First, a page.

The Herald Net recently published an Op Ed from Mayor Jon Nehring regarding Cedar Grove Compost’s handling of the odor problem. The Op Ed states that a group of paid signature gatherers secretly hired by Cedar Grove have been knocking on the doors of residents pushing an independent study to determine the source of the odor problem. Further, the Puget Sound Clean Air Agency (PSCAA) is wanting to hire Odotech to conduct such a study. However, Mayor Nehring adds, Odotech has done at least $200,000 worth of work for Cedar Grove and has a business relationship with them. According to the Mayor, Cedar Grove would rather spend large amounts of money and time on signature gatherers and phone surveys, than working to fix the problem.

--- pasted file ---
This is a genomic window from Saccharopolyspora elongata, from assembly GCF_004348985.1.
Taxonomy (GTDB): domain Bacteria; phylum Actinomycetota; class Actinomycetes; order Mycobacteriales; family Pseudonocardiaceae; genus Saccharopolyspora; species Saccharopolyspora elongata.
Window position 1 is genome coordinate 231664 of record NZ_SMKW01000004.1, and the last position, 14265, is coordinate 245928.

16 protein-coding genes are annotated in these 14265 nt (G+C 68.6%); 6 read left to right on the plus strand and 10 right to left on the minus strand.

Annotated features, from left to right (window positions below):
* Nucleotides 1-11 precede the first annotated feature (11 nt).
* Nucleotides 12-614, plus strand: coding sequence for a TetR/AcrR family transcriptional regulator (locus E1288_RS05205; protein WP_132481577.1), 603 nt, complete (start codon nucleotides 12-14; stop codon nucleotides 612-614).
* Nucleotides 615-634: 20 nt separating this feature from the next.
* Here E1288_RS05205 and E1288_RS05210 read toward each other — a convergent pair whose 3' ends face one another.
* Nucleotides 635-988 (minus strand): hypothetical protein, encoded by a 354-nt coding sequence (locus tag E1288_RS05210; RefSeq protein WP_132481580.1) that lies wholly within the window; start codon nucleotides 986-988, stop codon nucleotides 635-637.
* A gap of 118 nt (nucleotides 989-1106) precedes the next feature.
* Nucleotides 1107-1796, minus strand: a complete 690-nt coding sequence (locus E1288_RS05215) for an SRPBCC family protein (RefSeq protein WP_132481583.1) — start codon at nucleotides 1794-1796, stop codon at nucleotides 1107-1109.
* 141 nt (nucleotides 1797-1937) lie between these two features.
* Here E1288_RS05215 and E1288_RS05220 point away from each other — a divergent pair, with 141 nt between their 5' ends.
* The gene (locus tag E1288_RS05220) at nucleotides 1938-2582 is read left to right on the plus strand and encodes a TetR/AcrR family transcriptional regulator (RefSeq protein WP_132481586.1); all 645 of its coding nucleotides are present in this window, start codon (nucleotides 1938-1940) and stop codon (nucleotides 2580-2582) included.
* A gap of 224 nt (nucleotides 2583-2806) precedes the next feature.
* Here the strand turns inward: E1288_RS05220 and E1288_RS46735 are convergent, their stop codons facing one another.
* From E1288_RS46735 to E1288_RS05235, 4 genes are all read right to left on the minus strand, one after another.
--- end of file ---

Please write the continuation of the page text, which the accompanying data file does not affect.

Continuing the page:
We previously blogged about the fines imposed against Cedar Grove for not being able to control the odors. The fines were regulatory in nature, and does not compensate citizens for the nuisance they have experienced. Concerned residents have formed an organization in order to share information with residents, and call for the elimination of the odors.
While I do not currently represent anyone in Washington, I do represent hundreds of similarly situated people around the country in various landfill and transfer station odor cases with the purpose of compensating citizens for the nuisance they have experienced.